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Graphic Novel Friday: "Strange Tales"

Do not adjust your screen. The cover for Marvel Comics' Strange Tales is intentionally upside-down and is representative of the collection as a whole. When Marvel announced the project a few years ago, it sounded more like a What If…?-inspired alternate reality than a press release. Was Marvel Comics really going to turn over its properties to Jeffrey Brown, Max Cannon, Michael Kupperman, and Paul Hornschemier, among many other indie creators? I had to read the comics to believe it, and since I could not idly wait for this collected edition (newly released this month), I did my research early with the individual issues upon release. It's real, folks, and it is strange.

Dash Shaw, lauded writer and artist of Bottomless Belly Button and the forthcoming BodyWorld, turns in one of the weirdest Doctor Strange stories I have read, where The Sorcerer Supreme battles a relentless yawn. Yes, you read that correctly. And that's not the last you'll read of superheroes battling the mundane in Strange Tales. Tony Millionaire opens his piece with a full-page Iron Man exclaiming, "What is that delicious smell?? Smells like…cold cuts!!" While, in Jacob Chabot's charming, colorful offering, The Thing attempts to grow a handlebar mustache out of a Chia Pet.

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But it isn't all wink-wink storytelling. Matt Kindt turns in a welcome, poignant Black Widow tale, while Stan Sakai breathes the soul of a samurai into a period piece involving The Hulk. Paul Pope's opener focuses on The Inhumans, and it's full of an infectious love for Jack Kirby and Lockjaw, the teleporting dog. [Click here for more Paul Pope goodness.] But it's mostly laughs: there is a chapter involving Longshot speaking fluent LOLcat ("Yo! Whas' up mah robots?!"); Brother Voodoo strutting in "Death Rides a Five Dollar Bag," complete with yellowed pages and purposefully iffy color separation; Strange Tales Max cover paul popeand The Perry Bible Fellowship doing what it does best, only now directing its catastrophic gags at Wolverine and company. The centerpiece is Peter Bagge's extended "The Incorrigible Hulk," a crazed, abrasive look at the insecure mind and abused body of Bruce Banner. Plenty of gnashed teeth and sweaty brows abound (pairing nicely with Jason's all-too-brief, quiet look at Spider-Man).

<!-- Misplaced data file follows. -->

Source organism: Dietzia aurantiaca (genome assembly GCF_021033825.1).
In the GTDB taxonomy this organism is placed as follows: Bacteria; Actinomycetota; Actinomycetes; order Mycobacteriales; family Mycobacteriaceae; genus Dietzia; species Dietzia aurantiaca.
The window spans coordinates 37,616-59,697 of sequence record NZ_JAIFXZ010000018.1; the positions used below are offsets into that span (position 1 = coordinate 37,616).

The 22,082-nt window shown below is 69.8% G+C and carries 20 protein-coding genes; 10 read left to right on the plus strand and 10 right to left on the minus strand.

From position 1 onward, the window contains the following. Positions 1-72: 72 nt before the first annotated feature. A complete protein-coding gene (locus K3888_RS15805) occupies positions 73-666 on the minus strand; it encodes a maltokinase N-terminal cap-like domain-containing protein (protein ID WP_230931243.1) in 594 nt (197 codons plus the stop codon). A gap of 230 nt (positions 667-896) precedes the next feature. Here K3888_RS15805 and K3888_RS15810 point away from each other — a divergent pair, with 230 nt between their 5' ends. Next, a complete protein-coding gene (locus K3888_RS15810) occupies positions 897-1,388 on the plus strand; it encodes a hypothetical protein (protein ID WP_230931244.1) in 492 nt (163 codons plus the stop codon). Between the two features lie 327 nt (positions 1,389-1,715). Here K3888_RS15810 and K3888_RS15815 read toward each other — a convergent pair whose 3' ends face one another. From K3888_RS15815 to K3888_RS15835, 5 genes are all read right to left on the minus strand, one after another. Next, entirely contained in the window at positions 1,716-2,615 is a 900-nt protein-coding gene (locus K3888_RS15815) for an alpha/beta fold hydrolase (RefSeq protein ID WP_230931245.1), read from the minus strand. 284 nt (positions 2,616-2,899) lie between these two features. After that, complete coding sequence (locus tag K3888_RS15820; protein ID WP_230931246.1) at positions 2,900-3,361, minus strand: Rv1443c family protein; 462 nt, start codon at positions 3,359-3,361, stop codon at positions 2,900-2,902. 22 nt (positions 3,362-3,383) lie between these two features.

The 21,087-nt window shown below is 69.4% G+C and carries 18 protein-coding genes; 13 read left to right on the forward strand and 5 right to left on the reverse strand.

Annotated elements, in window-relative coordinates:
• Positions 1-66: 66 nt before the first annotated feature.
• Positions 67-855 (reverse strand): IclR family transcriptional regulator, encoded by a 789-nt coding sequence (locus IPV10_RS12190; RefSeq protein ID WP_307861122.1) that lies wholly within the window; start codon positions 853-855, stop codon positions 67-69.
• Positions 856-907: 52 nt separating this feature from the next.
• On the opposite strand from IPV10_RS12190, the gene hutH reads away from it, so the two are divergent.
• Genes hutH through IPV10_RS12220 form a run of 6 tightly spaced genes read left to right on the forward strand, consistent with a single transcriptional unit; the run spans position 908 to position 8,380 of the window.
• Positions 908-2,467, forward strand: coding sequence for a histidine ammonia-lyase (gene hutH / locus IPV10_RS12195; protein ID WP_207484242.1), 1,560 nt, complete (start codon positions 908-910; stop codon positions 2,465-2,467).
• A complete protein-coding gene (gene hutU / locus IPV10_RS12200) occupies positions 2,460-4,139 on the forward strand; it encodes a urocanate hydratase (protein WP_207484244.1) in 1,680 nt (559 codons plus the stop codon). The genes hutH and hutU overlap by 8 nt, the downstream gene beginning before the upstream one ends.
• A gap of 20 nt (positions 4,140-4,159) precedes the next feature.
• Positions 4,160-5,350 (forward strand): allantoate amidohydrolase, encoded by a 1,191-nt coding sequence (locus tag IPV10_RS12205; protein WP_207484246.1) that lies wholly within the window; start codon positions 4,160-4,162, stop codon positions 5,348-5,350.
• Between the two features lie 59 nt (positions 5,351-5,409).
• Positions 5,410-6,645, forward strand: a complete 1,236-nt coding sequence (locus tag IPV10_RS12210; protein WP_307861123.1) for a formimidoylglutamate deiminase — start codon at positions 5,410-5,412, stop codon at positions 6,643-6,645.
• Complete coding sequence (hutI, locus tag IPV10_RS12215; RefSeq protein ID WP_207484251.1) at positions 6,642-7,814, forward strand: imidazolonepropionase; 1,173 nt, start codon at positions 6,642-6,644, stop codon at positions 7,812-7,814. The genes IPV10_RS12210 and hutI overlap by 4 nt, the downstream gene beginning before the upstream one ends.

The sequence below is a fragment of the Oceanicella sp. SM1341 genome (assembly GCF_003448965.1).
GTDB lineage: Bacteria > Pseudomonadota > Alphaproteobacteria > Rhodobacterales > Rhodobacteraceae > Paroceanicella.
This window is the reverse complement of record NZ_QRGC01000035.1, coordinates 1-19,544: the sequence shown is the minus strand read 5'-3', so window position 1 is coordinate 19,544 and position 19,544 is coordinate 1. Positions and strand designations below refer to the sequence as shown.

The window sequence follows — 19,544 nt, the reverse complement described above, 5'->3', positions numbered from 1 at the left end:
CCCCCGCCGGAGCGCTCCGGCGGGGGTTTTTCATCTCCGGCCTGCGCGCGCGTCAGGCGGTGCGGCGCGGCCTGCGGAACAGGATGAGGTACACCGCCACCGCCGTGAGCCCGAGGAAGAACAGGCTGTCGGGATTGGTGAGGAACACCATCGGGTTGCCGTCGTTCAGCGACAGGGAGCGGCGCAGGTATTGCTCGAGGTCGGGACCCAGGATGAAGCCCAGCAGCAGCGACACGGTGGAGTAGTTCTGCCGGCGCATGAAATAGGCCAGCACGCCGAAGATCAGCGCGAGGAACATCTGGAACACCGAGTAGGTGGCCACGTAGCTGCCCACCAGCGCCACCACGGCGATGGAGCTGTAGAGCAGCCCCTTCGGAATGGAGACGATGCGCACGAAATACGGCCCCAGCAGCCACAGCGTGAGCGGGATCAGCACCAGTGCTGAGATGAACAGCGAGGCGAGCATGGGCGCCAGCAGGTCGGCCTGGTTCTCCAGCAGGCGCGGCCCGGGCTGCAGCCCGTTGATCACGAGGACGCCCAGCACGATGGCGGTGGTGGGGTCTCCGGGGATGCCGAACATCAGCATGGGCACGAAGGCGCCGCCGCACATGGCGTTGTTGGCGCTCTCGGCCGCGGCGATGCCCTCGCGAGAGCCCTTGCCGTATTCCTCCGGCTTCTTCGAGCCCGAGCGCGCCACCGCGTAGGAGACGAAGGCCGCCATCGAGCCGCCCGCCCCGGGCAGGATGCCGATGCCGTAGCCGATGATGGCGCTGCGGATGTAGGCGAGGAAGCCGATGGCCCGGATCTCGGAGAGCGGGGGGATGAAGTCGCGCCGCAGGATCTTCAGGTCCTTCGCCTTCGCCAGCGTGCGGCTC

If you didn't stop reading this post at "Longshot" and "LOLcat," then chances are fairly good you'll find something subversive to enjoy here. My favorite title has to go to "…And Call My Lover M.O.D.O.K.!" by Nick Bertozzi. There's a reason why Marvel doesn't focus too often on the innermost desires of a Mental Organism Designed Only for Killing, but that's why Strange Tales works so well--aberrant looks at the most popular and the most unfathomable characters in the House of Ideas' universe. It's a fine Who's Who for mainstream readers unfamiliar with the comics lit crowd, and for devotees, it's manna.

--Alex

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